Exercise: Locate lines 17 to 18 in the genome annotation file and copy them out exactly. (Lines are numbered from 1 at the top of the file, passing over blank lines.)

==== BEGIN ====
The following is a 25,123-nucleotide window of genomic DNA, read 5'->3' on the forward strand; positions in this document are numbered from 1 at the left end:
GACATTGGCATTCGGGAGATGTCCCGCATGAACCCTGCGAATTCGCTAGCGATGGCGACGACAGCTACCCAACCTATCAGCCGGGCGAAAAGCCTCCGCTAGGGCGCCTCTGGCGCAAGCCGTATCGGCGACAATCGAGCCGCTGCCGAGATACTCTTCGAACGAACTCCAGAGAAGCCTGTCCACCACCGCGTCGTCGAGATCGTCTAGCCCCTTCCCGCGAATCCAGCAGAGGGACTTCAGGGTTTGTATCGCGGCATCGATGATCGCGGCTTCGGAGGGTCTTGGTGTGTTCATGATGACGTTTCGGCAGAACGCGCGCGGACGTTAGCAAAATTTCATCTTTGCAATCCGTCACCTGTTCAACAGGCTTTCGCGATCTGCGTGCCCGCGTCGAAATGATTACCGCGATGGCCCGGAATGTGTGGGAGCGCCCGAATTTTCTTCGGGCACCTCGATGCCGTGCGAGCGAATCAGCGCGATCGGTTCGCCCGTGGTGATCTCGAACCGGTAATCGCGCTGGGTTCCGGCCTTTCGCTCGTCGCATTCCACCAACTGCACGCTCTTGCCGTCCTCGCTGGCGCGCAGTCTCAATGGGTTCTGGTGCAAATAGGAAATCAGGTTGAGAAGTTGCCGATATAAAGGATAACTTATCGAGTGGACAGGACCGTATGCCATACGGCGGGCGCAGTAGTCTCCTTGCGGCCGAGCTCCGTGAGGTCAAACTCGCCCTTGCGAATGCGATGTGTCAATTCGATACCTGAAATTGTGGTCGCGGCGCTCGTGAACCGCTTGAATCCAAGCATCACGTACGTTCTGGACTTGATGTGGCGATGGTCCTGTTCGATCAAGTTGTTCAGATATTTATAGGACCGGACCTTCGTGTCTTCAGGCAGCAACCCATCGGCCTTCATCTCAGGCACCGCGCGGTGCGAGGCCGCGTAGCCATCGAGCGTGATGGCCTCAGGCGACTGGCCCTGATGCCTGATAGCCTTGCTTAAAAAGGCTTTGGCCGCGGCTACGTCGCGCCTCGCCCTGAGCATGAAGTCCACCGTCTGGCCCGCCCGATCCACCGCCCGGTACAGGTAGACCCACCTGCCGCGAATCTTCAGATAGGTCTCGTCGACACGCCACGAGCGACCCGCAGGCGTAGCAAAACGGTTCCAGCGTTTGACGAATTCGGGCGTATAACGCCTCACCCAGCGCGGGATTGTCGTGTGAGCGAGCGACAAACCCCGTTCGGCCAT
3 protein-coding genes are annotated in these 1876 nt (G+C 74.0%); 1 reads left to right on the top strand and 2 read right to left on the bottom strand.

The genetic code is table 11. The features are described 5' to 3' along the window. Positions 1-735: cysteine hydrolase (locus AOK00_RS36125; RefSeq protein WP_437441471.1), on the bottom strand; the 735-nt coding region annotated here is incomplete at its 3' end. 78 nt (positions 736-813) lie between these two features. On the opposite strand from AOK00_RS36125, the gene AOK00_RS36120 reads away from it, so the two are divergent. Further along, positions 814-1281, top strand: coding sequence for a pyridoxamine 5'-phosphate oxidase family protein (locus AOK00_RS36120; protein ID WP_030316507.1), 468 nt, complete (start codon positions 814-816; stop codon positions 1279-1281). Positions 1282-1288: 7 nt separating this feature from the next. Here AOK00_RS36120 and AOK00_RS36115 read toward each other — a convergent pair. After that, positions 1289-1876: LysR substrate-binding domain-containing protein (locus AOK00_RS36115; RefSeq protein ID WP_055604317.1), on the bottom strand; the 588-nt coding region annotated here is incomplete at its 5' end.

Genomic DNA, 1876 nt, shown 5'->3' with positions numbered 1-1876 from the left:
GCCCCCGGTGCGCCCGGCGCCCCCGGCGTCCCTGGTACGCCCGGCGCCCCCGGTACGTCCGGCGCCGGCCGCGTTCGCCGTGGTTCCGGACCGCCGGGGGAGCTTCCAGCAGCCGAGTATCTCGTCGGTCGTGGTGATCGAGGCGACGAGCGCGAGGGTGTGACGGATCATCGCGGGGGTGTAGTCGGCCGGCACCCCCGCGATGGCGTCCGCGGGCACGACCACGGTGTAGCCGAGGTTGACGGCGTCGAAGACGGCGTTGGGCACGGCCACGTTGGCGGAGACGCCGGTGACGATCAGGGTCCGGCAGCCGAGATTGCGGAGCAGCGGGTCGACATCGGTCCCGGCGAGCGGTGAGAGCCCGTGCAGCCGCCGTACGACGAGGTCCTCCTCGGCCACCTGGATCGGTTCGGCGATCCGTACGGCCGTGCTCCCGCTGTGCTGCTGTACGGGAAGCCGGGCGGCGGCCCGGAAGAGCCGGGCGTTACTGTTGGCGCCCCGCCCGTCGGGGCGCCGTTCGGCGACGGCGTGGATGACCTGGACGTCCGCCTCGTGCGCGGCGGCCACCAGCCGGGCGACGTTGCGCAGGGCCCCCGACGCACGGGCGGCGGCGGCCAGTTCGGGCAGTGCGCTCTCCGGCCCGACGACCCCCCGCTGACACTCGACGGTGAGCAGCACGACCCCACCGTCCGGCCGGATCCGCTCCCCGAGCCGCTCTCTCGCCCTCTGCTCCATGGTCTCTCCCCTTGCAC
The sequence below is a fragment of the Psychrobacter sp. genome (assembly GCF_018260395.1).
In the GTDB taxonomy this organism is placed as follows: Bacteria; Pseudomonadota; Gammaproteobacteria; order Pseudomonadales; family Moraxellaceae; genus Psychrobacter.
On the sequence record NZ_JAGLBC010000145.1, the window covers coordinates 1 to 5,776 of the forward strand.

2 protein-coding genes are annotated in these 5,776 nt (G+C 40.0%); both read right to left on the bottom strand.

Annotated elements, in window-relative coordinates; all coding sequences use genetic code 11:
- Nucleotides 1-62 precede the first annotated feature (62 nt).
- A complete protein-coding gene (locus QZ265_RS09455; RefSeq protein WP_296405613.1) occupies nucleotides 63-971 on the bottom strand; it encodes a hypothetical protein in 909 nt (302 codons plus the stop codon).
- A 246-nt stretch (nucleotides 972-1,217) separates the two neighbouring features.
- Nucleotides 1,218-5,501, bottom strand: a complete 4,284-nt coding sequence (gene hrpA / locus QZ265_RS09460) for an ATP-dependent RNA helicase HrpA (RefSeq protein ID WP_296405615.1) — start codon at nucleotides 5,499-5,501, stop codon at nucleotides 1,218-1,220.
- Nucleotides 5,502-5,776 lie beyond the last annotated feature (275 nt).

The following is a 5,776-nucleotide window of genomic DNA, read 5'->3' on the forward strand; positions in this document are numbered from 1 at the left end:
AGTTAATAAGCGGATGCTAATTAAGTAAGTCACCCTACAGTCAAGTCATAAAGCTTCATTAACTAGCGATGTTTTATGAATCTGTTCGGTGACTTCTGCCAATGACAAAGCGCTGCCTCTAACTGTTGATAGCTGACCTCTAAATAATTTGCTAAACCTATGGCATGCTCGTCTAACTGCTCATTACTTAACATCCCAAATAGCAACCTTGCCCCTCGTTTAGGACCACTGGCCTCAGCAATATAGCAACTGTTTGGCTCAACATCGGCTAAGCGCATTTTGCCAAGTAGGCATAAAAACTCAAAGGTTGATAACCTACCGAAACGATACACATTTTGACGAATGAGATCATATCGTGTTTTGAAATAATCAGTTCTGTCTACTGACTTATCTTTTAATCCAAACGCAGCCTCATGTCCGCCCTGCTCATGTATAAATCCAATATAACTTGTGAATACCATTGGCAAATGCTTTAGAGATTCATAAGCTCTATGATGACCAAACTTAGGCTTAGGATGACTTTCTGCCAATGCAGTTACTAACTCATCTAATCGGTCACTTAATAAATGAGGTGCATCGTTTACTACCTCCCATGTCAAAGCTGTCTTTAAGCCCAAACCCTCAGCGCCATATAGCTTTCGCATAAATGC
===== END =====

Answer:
The following is a 5,776-nucleotide window of genomic DNA, read 5'->3' on the forward strand; positions in this document are numbered from 1 at the left end:
AGTTAATAAGCGGATGCTAATTAAGTAAGTCACCCTACAGTCAAGTCATAAAGCTTCATTAACTAGCGATGTTTTATGAATCTGTTCGGTGACTTCTGCCAATGACAAAGCGCTGCCTCTAACTGTTGATAGCTGACCTCTAAATAATTTGCTAAACCTATGGCATGCTCGTCTAACTGCTCATTACTTAACATCCCAAATAGCAACCTTGCCCCTCGTTTAGGACCACTGGCCTCAGCAATATAGCAACTGTTTGGCTCAACATCGGCTAAGCGCATTTTGCCAAGTAGGCATAAAAACTCAAAGGTTGATAACCTACCGAAACGATACACATTTTGACGAATGAGATCATATCGTGTTTTGAAATAATCAGTTCTGTCTACTGACTTATCTTTTAATCCAAACGCAGCCTCATGTCCGCCCTGCTCATGTATAAATCCAATATAACTTGTGAATACCATTGGCAAATGCTTTAGAGATTCATAAGCTCTATGATGACCAAACTTAGGCTTAGGATGACTTTCTGCCAATGCAGTTACTAACTCATCTAATCGGTCACTTAATAAATGAGGTGCATCGTTTACTACCTCCCATGTCAAAGCTGTCTTTAAGCCCAAACCCTCAGCGCCATATAGCTTTCGCATAAATGC